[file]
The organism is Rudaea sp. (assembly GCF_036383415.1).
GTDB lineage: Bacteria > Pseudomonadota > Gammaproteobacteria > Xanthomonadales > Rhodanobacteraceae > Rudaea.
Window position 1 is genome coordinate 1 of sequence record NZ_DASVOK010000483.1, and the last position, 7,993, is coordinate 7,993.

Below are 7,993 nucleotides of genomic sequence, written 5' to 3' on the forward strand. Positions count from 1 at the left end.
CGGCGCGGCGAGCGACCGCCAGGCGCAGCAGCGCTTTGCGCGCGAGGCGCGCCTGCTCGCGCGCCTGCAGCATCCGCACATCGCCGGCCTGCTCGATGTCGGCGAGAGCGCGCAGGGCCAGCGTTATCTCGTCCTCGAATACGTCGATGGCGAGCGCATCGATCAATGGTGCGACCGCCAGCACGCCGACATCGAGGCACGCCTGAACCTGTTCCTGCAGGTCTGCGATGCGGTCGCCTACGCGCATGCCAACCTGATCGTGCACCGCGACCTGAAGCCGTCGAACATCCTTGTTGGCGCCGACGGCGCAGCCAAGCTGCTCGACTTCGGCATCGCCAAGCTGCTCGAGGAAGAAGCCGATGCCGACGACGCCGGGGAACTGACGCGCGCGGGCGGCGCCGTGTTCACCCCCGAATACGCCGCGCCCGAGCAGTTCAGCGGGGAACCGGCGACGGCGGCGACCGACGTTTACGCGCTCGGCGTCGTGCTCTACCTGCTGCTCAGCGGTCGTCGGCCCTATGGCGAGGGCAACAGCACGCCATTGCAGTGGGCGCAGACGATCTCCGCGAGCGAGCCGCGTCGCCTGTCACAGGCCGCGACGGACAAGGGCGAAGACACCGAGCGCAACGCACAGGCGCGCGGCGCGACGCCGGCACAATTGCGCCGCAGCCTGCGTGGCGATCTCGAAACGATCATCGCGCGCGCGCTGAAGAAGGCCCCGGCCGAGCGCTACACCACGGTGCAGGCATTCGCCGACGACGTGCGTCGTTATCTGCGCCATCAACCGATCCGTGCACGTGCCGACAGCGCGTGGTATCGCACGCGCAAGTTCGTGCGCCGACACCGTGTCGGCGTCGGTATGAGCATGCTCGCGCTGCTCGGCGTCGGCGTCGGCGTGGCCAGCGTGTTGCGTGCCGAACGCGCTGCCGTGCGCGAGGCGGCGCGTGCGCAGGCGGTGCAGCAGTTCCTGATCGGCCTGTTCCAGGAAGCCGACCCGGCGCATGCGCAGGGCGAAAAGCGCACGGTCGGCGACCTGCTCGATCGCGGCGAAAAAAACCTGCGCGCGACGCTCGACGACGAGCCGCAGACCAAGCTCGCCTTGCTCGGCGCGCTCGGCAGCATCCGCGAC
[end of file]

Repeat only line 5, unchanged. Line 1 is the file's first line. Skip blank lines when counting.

CGGCGCGGCGAGCGACCGCCAGGCGCAGCAGCGCTTTGCGCGCGAGGCGCGCCTGCTCGCGCGCCTGCAGCATCCGCACATCGCCGGCCTGCTCGATGTCGGCGAGAGCGCGCAGGGCCAGCGTTATCTCGTCCTCGAATACGTCGATGGCGAGCGCATCGATCAATGGTGCGACCGCCAGCACGCCGACATCGAGGCACGCCTGAACCTGTTCCTGCAGGTCTGCGATGCGGTCGCCTACGCGCATGCCAACCTGATCGTGCACCGCGACCTGAAGCCGTCGAACATCCTTGTTGGCGCCGACGGCGCAGCCAAGCTGCTCGACTTCGGCATCGCCAAGCTGCTCGAGGAAGAAGCCGATGCCGACGACGCCGGGGAACTGACGCGCGCGGGCGGCGCCGTGTTCACCCCCGAATACGCCGCGCCCGAGCAGTTCAGCGGGGAACCGGCGACGGCGGCGACCGACGTTTACGCGCTCGGCGTCGTGCTCTACCTGCTGCTCAGCGGTCGTCGGCCCTATGGCGAGGGCAACAGCACGCCATTGCAGTGGGCGCAGACGATCTCCGCGAGCGAGCCGCGTCGCCTGTCACAGGCCGCGACGGACAAGGGCGAAGACACCGAGCGCAACGCACAGGCGCGCGGCGCGACGCCGGCACAATTGCGCCGCAGCCTGCGTGGCGATCTCGAAACGATCATCGCGCGCGCGCTGAAGAAGGCCCCGGCCGAGCGCTACACCACGGTGCAGGCATTCGCCGACGACGTGCGTCGTTATCTGCGCCATCAACCGATCCGTGCACGTGCCGACAGCGCGTGGTATCGCACGCGCAAGTTCGTGCGCCGACACCGTGTCGGCGTCGGTATGAGCATGCTCGCGCTGCTCGGCGTCGGCGTCGGCGTGGCCAGCGTGTTGCGTGCCGAACGCGCTGCCGTGCGCGAGGCGGCGCGTGCGCAGGCGGTGCAGCAGTTCCTGATCGGCCTGTTCCAGGAAGCCGACCCGGCGCATGCGCAGGGCGAAAAGCGCACGGTCGGCGACCTGCTCGATCGCGGCGAAAAAAACCTGCGCGCGACGCTCGACGACGAGCCGCAGACCAAGCTCGCCTTGCTCGGCGCGCTCGGCAGCATCCGCGAC